There's a lot going on in this book, yet Furst takes his usual pace laying out the story, giving readers a feel of life in 1940 Europe, from the civil war in Spain, to fascist Italy, life-as-usual Paris, and tense Berlin. The civilian-enlisted-as-spy, painstakingly researched and recreated settings are Furst's stock-in-trade, yet the stories never feel old or repetitive. Carlo is an engaging protagonist trying to do the right thing for his homeland, and Furst is a skilled storyteller, a perfect combination.
Promised much, delivered little.
It felt a little like he was avoiding telling the story he should have, maybe even really wanted to. A huge missed opportunity, no matter how languid, evocative and well-written it was.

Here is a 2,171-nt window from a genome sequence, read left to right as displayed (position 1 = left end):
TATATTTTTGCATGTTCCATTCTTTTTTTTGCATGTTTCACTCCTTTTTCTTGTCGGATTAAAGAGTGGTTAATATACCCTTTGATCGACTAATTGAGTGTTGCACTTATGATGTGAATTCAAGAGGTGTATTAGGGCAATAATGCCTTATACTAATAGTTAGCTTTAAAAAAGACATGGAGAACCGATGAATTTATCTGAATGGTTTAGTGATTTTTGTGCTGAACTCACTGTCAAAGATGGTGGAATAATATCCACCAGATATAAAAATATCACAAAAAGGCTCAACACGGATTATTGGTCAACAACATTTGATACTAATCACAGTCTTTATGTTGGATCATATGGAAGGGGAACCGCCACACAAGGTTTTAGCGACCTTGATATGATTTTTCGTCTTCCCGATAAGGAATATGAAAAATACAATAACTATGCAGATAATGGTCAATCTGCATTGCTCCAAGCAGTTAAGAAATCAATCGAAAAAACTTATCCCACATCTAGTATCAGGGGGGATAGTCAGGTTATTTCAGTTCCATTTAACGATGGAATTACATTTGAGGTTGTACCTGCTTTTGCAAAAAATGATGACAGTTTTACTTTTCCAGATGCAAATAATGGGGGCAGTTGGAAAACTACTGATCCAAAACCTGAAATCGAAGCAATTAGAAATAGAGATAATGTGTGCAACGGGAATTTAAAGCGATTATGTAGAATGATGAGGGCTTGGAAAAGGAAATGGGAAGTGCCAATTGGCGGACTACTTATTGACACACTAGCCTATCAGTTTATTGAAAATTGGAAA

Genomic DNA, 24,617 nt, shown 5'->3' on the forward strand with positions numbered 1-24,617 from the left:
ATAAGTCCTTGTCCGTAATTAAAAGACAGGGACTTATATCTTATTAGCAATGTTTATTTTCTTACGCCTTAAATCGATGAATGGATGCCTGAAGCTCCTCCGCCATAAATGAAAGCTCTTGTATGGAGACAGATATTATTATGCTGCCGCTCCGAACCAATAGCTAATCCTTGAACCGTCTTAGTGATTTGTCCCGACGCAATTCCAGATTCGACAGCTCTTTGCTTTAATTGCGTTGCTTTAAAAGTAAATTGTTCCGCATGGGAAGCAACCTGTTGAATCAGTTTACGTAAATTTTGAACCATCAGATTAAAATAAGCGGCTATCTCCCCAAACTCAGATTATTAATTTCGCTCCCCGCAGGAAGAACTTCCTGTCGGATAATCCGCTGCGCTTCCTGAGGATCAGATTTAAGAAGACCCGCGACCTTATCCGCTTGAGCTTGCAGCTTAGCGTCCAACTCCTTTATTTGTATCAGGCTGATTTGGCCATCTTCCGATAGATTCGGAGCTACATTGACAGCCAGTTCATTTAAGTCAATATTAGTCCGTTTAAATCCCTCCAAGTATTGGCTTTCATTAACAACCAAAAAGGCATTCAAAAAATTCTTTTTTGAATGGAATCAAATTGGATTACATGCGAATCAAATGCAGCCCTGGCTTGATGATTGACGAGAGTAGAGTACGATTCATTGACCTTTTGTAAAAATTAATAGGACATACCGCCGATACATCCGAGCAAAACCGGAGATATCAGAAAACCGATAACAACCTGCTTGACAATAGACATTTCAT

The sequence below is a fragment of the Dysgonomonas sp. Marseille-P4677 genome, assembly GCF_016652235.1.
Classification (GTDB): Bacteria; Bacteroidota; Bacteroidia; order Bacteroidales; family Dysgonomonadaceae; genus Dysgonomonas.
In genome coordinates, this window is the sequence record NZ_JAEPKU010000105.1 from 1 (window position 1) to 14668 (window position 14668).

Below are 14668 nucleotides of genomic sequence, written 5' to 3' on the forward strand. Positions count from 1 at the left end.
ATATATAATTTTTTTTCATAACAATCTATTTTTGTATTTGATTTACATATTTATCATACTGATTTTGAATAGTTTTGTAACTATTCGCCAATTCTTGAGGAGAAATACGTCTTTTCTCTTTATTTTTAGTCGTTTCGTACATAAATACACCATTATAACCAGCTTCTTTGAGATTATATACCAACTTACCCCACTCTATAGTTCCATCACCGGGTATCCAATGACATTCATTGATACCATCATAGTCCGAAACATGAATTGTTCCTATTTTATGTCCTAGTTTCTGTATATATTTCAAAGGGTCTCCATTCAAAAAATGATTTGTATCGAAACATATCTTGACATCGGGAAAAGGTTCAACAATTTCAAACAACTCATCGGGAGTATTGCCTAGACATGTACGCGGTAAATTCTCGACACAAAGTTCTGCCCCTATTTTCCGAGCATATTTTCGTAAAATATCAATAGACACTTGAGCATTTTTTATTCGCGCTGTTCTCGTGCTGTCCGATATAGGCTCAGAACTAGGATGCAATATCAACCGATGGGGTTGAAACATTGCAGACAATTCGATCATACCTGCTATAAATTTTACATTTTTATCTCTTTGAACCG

I'll give some of his others a go, but there's gonna have to be a dramatic improvement after this let-down.
The question arises: To what extent is the outcome of the war influenced by these espionage efforts? Similar question raised in military history with respect to individual battles, dilemma besetting individual soldiers when asked to defend a hopeless position or follow dubious orders. Suspect it cannot be answered in the individual case, but trusted that overall it can tip the balance. Added to that: the individual meaning created when following one's ideals, translating principles into action.
Tempting to agree Furst is telling the same archetypal story repeatedly, in different guise and across various milieux. It is comforting, and somehow fittingly realistic in that we know the overarching outcome, what is unknown are the particulars attending this or that person, one or another mission or event.